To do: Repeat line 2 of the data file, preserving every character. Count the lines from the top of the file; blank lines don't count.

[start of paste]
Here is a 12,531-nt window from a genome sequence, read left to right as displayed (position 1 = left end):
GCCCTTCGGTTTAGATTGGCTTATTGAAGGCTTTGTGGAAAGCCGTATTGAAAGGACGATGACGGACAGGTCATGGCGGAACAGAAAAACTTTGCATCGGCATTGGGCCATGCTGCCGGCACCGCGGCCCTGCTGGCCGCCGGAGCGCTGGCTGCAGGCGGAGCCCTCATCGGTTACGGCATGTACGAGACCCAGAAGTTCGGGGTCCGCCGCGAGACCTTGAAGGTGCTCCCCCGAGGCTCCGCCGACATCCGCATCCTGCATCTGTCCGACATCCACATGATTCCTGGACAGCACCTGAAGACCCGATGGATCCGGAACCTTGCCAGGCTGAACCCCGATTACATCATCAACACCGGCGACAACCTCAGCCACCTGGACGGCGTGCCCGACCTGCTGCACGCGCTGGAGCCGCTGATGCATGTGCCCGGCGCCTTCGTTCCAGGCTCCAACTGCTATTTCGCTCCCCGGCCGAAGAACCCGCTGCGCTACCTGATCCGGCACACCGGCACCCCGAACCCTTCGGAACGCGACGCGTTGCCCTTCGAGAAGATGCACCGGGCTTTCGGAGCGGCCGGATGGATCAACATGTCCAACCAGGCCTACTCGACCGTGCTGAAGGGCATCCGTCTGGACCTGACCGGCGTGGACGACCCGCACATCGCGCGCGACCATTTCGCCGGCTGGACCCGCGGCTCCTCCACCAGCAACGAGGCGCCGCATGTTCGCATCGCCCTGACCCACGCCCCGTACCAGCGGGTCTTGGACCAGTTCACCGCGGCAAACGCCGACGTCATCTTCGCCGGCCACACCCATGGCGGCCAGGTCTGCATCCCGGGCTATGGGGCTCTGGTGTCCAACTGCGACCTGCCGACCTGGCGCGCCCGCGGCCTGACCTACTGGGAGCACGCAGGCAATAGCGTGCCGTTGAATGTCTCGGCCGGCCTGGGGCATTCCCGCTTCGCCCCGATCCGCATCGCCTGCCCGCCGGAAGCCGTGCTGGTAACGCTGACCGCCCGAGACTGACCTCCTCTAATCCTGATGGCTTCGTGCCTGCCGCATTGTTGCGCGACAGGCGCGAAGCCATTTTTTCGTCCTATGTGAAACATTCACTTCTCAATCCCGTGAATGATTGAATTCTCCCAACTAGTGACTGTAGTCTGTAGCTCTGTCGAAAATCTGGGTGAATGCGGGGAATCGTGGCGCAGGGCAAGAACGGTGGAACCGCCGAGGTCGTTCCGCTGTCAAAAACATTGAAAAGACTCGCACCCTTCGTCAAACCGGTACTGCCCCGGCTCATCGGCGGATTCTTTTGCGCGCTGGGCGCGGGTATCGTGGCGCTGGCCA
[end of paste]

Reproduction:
GCCCTTCGGTTTAGATTGGCTTATTGAAGGCTTTGTGGAAAGCCGTATTGAAAGGACGATGACGGACAGGTCATGGCGGAACAGAAAAACTTTGCATCGGCATTGGGCCATGCTGCCGGCACCGCGGCCCTGCTGGCCGCCGGAGCGCTGGCTGCAGGCGGAGCCCTCATCGGTTACGGCATGTACGAGACCCAGAAGTTCGGGGTCCGCCGCGAGACCTTGAAGGTGCTCCCCCGAGGCTCCGCCGACATCCGCATCCTGCATCTGTCCGACATCCACATGATTCCTGGACAGCACCTGAAGACCCGATGGATCCGGAACCTTGCCAGGCTGAACCCCGATTACATCATCAACACCGGCGACAACCTCAGCCACCTGGACGGCGTGCCCGACCTGCTGCACGCGCTGGAGCCGCTGATGCATGTGCCCGGCGCCTTCGTTCCAGGCTCCAACTGCTATTTCGCTCCCCGGCCGAAGAACCCGCTGCGCTACCTGATCCGGCACACCGGCACCCCGAACCCTTCGGAACGCGACGCGTTGCCCTTCGAGAAGATGCACCGGGCTTTCGGAGCGGCCGGATGGATCAACATGTCCAACCAGGCCTACTCGACCGTGCTGAAGGGCATCCGTCTGGACCTGACCGGCGTGGACGACCCGCACATCGCGCGCGACCATTTCGCCGGCTGGACCCGCGGCTCCTCCACCAGCAACGAGGCGCCGCATGTTCGCATCGCCCTGACCCACGCCCCGTACCAGCGGGTCTTGGACCAGTTCACCGCGGCAAACGCCGACGTCATCTTCGCCGGCCACACCCATGGCGGCCAGGTCTGCATCCCGGGCTATGGGGCTCTGGTGTCCAACTGCGACCTGCCGACCTGGCGCGCCCGCGGCCTGACCTACTGGGAGCACGCAGGCAATAGCGTGCCGTTGAATGTCTCGGCCGGCCTGGGGCATTCCCGCTTCGCCCCGATCCGCATCGCCTGCCCGCCGGAAGCCGTGCTGGTAACGCTGACCGCCCGAGACTGACCTCCTCTAATCCTGATGGCTTCGTGCCTGCCGCATTGTTGCGCGACAGGCGCGAAGCCATTTTTTCGTCCTATGTGAAACATTCACTTCTCAATCCCGTGAATGATTGAATTCTCCCAACTAGTGACTGTAGTCTGTAGCTCTGTCGAAAATCTGGGTGAATGCGGGGAATCGTGGCGCAGGGCAAGAACGGTGGAACCGCCGAGGTCGTTCCGCTGTCAAAAACATTGAAAAGACTCGCACCCTTCGTCAAACCGGTACTGCCCCGGCTCATCGGCGGATTCTTTTGCGCGCTGGGCGCGGGTATCGTGGCGCTGGCCA